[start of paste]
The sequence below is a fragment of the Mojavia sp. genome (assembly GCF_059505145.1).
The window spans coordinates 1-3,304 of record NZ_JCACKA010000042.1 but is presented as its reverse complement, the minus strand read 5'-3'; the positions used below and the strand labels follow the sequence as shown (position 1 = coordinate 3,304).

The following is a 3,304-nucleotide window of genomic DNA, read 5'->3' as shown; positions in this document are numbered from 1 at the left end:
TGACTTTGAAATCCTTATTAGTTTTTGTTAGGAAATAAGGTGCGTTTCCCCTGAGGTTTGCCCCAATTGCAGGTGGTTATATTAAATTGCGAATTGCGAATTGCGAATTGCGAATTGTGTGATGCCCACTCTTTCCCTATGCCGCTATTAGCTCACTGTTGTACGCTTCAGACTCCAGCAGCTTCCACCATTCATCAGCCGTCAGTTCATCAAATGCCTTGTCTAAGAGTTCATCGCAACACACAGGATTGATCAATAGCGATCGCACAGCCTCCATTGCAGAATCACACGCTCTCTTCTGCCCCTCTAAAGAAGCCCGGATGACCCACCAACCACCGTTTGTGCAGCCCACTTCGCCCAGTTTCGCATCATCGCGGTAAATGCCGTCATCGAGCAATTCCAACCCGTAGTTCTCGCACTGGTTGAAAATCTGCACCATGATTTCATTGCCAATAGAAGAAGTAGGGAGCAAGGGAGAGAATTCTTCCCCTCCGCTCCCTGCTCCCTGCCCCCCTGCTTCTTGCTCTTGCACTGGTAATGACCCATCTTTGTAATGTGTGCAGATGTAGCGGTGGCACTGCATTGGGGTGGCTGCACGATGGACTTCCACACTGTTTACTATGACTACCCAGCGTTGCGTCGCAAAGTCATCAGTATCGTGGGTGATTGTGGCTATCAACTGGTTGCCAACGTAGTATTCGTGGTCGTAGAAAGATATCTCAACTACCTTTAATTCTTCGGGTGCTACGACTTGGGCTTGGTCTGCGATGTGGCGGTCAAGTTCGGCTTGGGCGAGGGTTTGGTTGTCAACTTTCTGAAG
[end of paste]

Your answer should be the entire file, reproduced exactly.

The sequence below is a fragment of the Mojavia sp. genome (assembly GCF_059505145.1).
The window spans coordinates 1-3,304 of record NZ_JCACKA010000042.1 but is presented as its reverse complement, the minus strand read 5'-3'; the positions used below and the strand labels follow the sequence as shown (position 1 = coordinate 3,304).

The following is a 3,304-nucleotide window of genomic DNA, read 5'->3' as shown; positions in this document are numbered from 1 at the left end:
TGACTTTGAAATCCTTATTAGTTTTTGTTAGGAAATAAGGTGCGTTTCCCCTGAGGTTTGCCCCAATTGCAGGTGGTTATATTAAATTGCGAATTGCGAATTGCGAATTGCGAATTGTGTGATGCCCACTCTTTCCCTATGCCGCTATTAGCTCACTGTTGTACGCTTCAGACTCCAGCAGCTTCCACCATTCATCAGCCGTCAGTTCATCAAATGCCTTGTCTAAGAGTTCATCGCAACACACAGGATTGATCAATAGCGATCGCACAGCCTCCATTGCAGAATCACACGCTCTCTTCTGCCCCTCTAAAGAAGCCCGGATGACCCACCAACCACCGTTTGTGCAGCCCACTTCGCCCAGTTTCGCATCATCGCGGTAAATGCCGTCATCGAGCAATTCCAACCCGTAGTTCTCGCACTGGTTGAAAATCTGCACCATGATTTCATTGCCAATAGAAGAAGTAGGGAGCAAGGGAGAGAATTCTTCCCCTCCGCTCCCTGCTCCCTGCCCCCCTGCTTCTTGCTCTTGCACTGGTAATGACCCATCTTTGTAATGTGTGCAGATGTAGCGGTGGCACTGCATTGGGGTGGCTGCACGATGGACTTCCACACTGTTTACTATGACTACCCAGCGTTGCGTCGCAAAGTCATCAGTATCGTGGGTGATTGTGGCTATCAACTGGTTGCCAACGTAGTATTCGTGGTCGTAGAAAGATATCTCAACTACCTTTAATTCTTCGGGTGCTACGACTTGGGCTTGGTCTGCGATGTGGCGGTCAAGTTCGGCTTGGGCGAGGGTTTGGTTGTCAACTTTCTGAAG